Court makes it easier for appellate courts to affirm federal felon-in-possession convictions after Rehaif
on Jun 15, 2021 at 2:08 pm
Federal felon-in-possession defendants who fail in the trial court to assert their rights under the Supreme Court’s 2019 decision in Rehaif v. United States face an “uphill climb” to get a new trial or plea proceeding, the court stated Monday in Greer v. United States and United States v. Gary. Justice Brett Kavanaugh wrote for a unanimous court affirming Greer and an 8-1 majority reversing Gary, stating that “if a defendant was in fact a felon, it will be difficult for him to carry the burden on plain-error review of showing a ‘reasonable probability’ that, but for the Rehaif error, the outcome of the district court proceedings would have been different.”
Rehaif broke new ground by holding for the first time that, under 18 U.S.C. § 922(g), the federal statute barring people with prior felony convictions from possessing firearms, the government must prove that the defendant knew he was a felon at the time he possessed a firearm. Greer and Gary involved the standard for appellate courts to order new trials or plea hearings for people convicted under Section 922(g) who initially failed to invoke Rehaif. That group of people includes defendants who were convicted before Rehaif was decided but still had appeals pending at the time of the decision.
Kavanaugh’s opinion makes clear that, when a defendant has failed to assert Rehaif at his trial or plea hearing, the burden is on him to show the appellate court that there is a “substantial possibility” that he could produce enough evidence on remand that he did not in fact know of his felon status, such that he would not be convicted again. “The bottom line of these two cases is straightforward. In felon-in-possession cases, a Rehaif error is not a basis for plain-error relief unless the defendant first makes a sufficient argument or representation on appeal that he would have presented evidence at trial that he did not in fact know he was a felon,” Kavanaugh summed up.
“Common sense,” he continued, suggests that most people with felony convictions are aware of their legal status as convicted felons. “In a felon-in-possession case where the defendant was in fact a felon when he possessed firearms, the defendant faces an uphill climb in trying to satisfy the substantial-rights prong of the plain-error test based on an argument that he did not know he was a felon. The reason is simple: If a person is a felon, he ordinarily knows he is a felon. ‘Felony status is simply not the kind of thing that one forgets.’”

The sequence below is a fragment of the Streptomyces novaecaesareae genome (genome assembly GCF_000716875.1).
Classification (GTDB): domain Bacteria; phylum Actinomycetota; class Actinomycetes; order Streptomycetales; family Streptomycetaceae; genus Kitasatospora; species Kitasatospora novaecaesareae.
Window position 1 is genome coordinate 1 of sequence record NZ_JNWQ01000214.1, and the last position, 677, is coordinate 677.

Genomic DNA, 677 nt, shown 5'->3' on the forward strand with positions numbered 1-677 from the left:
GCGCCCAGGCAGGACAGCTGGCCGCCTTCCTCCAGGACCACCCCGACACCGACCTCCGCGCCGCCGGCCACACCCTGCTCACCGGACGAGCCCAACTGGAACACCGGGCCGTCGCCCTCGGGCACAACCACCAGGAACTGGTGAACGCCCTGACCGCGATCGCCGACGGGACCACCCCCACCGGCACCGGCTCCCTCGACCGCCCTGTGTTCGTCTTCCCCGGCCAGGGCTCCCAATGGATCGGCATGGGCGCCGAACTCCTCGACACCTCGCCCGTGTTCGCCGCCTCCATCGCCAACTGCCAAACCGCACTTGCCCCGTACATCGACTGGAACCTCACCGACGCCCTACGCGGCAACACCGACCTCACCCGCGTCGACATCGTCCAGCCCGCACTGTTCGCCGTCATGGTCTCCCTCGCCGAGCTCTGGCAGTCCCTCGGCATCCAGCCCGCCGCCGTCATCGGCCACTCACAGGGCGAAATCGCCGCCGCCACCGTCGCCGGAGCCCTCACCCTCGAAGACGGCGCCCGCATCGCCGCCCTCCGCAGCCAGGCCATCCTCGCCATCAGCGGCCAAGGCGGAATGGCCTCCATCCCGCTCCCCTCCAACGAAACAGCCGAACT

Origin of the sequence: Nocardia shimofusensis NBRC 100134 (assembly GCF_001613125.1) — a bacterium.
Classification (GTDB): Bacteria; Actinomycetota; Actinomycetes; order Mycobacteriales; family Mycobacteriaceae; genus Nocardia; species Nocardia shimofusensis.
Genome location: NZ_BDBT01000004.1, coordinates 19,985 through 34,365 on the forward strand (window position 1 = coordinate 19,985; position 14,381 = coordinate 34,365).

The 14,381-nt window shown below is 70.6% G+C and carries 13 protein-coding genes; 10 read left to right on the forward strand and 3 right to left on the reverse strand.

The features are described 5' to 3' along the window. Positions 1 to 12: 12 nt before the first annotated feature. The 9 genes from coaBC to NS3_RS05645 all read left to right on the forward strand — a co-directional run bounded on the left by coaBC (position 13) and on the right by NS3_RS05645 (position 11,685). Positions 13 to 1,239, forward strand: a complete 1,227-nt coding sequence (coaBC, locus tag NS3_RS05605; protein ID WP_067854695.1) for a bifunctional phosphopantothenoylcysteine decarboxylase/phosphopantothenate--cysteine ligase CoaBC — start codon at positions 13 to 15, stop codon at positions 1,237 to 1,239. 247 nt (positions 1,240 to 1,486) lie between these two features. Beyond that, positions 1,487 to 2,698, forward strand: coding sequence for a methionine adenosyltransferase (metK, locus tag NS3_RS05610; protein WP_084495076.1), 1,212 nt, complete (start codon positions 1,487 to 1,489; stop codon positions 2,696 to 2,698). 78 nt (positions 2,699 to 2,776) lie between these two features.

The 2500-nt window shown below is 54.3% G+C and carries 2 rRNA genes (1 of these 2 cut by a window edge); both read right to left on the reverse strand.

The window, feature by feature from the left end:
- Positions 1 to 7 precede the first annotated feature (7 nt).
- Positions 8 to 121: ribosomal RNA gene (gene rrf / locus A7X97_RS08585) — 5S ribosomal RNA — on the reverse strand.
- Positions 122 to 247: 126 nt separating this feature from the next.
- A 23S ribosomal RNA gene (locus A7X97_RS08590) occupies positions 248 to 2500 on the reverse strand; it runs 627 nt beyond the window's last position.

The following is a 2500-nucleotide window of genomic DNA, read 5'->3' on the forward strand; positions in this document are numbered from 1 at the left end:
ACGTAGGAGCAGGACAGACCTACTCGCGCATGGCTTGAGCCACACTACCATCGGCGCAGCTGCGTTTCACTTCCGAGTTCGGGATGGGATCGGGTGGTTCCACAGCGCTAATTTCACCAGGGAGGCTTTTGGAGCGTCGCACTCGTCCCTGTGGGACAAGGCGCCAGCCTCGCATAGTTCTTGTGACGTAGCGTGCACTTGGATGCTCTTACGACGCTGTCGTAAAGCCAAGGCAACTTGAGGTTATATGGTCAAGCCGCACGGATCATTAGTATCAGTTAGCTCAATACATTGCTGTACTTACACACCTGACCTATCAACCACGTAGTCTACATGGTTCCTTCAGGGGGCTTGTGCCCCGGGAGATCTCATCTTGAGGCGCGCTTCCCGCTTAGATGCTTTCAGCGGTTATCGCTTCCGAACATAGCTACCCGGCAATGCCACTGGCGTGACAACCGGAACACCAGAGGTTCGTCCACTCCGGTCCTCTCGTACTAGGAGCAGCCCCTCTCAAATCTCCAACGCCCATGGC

Kavanaugh recognized there could be exceptional cases. “Of course, there may be cases in which a defendant who is a felon can make an adequate showing on appeal that he would have presented evidence in the district court that he did not in fact know he was a felon when he possessed firearms,” he wrote. However, when the defendant has forfeited the Rehaif claim in the district court, he has the burden of showing some evidence on appeal demonstrating the lack of such knowledge. That’s true even for defendants who “forfeited” a Rehaif claim only because they were convicted before Rehaif was even decided. “If a defendant does not make such an argument or representation on appeal, the appellate court will have no reason to believe that the defendant would have presented such evidence to a jury, and thus no basis to conclude that there is a ‘reasonable probability’ that the outcome would have been different absent the Rehaif error.”
Neither Gregory Greer nor Michael Andrew Gary carried that burden, according to the court. Greer stipulated at trial that he had been convicted of a felony, in order to avoid the government conspicuously putting that fact before the jury, Kavanaugh pointed out. During his plea hearing, Gary admitted to the court that he had been convicted of a felony.